The daughter arrives and takes her things up to what had once been her room. She discovers to her dismay that her imaginary friend “Henry” has been waiting for her under the bed for 10 years. He has an irritating habit of talking to and distracting her when she is interacting with other people.
The mother heads to the kitchen to prepare dinner, leaving her son and daughter together. The daughter tries to pretend that she is still employed – but soon admits to her brother that she has been laid off. She appears distracted as they talk and she finally breaks down and tells her brother that her imaginary friend is there. This in turn leads to her brother admitting that his imaginary friend “Bill” in present as well.
The table is set for three. Henry bitterly complains to the daughter about the arrangement.
Exiting the kitchen the mother announces that dinner is ready and asks the two of them to come and sit down. The sister and brother look at each other, and ask if she can set a couple of extra places.
Blackout. Comment: I can only imagine it goes downhill from there.
The Club by Jim Christy
Three young people are sitting is the basement office of a home, working their way through an agenda. It becomes apparent that it is a meeting of some type of club.
Two of the three voice their discontent – they are tired of endless meetings devoted to process while nothing is being accomplished.
The end goal of the club is revealed. It is to develop and implement a plan to “key” 100 luxury SUVs.
A motion is made to “do it” that night. The founder of the club protests, noting that taking a vote is not on the agenda. Over his protest, a vote is taken and the motion passes 2 to 1.
It soon comes to light that the founder of the club envisioned the creation of a street army to do the deed – but saw himself in a solely administrative role. While stating that the club was the most important thing he has ever done, he also admits that he can’t damage others property himself.
The other two club members prepare to leave and challenge him to join them.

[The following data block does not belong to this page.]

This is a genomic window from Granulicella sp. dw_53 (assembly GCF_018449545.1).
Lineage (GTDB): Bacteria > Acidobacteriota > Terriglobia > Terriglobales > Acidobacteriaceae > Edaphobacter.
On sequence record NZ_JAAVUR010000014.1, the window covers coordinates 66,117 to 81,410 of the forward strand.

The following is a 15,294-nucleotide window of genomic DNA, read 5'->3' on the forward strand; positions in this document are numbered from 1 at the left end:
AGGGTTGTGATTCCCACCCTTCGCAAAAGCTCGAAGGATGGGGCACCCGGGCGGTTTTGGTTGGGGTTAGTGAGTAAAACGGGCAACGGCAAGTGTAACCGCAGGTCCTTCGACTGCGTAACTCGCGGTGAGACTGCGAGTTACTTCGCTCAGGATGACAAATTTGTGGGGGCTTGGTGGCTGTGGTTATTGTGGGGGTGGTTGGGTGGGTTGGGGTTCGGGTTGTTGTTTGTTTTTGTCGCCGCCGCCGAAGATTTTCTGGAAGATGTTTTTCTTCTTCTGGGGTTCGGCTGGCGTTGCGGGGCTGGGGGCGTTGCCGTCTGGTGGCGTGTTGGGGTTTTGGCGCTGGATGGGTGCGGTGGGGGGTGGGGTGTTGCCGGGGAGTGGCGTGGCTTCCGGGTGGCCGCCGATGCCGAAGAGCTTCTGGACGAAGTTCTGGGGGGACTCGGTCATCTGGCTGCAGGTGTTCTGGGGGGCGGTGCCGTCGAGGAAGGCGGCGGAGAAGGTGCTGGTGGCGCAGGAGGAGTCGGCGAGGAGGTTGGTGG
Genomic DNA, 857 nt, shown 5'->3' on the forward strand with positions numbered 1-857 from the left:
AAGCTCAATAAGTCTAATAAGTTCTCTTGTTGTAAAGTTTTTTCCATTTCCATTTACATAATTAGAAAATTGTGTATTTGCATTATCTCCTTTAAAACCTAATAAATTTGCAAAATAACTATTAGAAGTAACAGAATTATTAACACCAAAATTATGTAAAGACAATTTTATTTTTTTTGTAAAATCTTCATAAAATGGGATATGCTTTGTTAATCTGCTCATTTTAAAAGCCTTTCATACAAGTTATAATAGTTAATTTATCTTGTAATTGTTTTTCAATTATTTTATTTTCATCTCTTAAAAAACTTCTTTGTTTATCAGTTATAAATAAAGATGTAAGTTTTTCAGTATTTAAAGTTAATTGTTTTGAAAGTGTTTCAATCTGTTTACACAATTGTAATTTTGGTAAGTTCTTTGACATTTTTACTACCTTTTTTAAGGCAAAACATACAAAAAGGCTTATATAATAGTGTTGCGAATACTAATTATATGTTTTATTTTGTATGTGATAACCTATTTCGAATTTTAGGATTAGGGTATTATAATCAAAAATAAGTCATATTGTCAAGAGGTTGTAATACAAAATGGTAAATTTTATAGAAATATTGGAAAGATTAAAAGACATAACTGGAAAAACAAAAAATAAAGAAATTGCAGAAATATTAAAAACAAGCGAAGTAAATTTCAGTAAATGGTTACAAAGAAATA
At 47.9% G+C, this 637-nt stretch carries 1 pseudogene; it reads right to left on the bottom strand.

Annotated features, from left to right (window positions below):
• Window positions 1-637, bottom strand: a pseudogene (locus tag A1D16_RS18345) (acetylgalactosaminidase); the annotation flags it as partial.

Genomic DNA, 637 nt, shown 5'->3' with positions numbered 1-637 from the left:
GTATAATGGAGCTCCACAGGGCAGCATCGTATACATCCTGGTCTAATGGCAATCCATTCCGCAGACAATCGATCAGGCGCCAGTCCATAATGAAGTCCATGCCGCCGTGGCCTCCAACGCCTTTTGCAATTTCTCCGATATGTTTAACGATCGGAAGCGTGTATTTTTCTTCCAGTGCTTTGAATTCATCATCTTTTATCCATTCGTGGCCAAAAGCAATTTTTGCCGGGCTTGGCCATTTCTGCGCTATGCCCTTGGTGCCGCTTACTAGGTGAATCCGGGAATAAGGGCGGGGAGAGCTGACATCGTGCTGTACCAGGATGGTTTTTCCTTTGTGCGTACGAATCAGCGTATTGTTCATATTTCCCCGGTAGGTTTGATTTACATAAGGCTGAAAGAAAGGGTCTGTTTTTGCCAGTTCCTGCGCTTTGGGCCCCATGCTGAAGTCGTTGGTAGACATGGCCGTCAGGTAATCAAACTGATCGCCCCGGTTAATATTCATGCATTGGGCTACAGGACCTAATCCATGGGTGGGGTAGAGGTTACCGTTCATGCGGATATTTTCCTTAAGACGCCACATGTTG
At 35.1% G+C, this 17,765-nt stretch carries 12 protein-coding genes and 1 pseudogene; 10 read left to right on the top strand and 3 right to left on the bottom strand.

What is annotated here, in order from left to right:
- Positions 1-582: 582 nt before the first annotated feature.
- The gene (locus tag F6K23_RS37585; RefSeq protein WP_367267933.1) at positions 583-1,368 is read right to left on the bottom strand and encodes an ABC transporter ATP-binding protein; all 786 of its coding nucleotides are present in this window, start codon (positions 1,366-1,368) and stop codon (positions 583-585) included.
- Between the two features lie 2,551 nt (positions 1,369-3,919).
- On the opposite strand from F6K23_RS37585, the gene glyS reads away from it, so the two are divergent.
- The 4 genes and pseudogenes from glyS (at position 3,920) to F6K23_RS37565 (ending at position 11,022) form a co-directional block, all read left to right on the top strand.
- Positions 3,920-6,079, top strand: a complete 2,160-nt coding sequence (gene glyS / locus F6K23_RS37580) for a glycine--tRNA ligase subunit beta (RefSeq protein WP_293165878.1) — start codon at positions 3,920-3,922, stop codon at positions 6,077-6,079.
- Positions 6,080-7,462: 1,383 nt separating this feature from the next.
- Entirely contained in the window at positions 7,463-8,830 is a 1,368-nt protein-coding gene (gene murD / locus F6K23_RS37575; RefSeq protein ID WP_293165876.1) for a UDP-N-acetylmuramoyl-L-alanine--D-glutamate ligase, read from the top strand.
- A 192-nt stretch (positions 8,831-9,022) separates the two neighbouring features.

Blackout. Comment: Does he or doesn’t he?
The Roast by Jacob T. Zack
A young woman and her boyfriend arrive at her parent’s home for dinner. He is there to meet them for the first time.
After a bit of chit-chat the daughter and mother head to the kitchen. The father and boyfriend get acquainted in the living room. The conversation is a bit strange, but things soon get stranger still.
Dinner is served, and the four sit down at the table. The four hold hands and the mother says a lengthy grace.
The daughter had neglected to tell her boyfriend that the family practices Dietism. The basic tenet of the religion is that nutrients are sacred and are not to be wasted.
The mother intones “munch and grace” and the four take each bite in unison after which they each express their ecstasy before taking another bite.
During the meal it is revealed that the roast, prepared by a fellow Dietism who is a butcher, is served only on special occasions. When the boyfriend realizes that he has been eating human flesh he becomes upset and storms out of the room.
Father, mother and daughter look at the plate of uneaten food he has left behind. The father instructs his daughter to go and get her friend and bring him back. She protests, saying “…but I really like him”, but then follows her father’s orders.
Blackout. Comment: We can guess what happens next.
Both the actors and playwrights, with the exception of Leila Teitelman, joined in the Q&A after the performance.
Each of them had an opportunity to talk about what they were working on right now and what they were doing to stay sane during the Covid-19 pandemic shutdown.
Several are writing new plays and one is working on a movie pilot. Others are going back to and working on incomplete old projects.
The actors discussed, among other things, the experience of acting when alone. They generally found it disorienting to act when they were limited to seeing and hearing the person(s) in the scene with them on a screen.
Another interesting limitation, which I had not thought about previously, is that their dialogue as they converse cannot overlap on Zoom.
Comments on Virtual New Play Brunch II?
Which of the new plays described would you like to see produced on stage?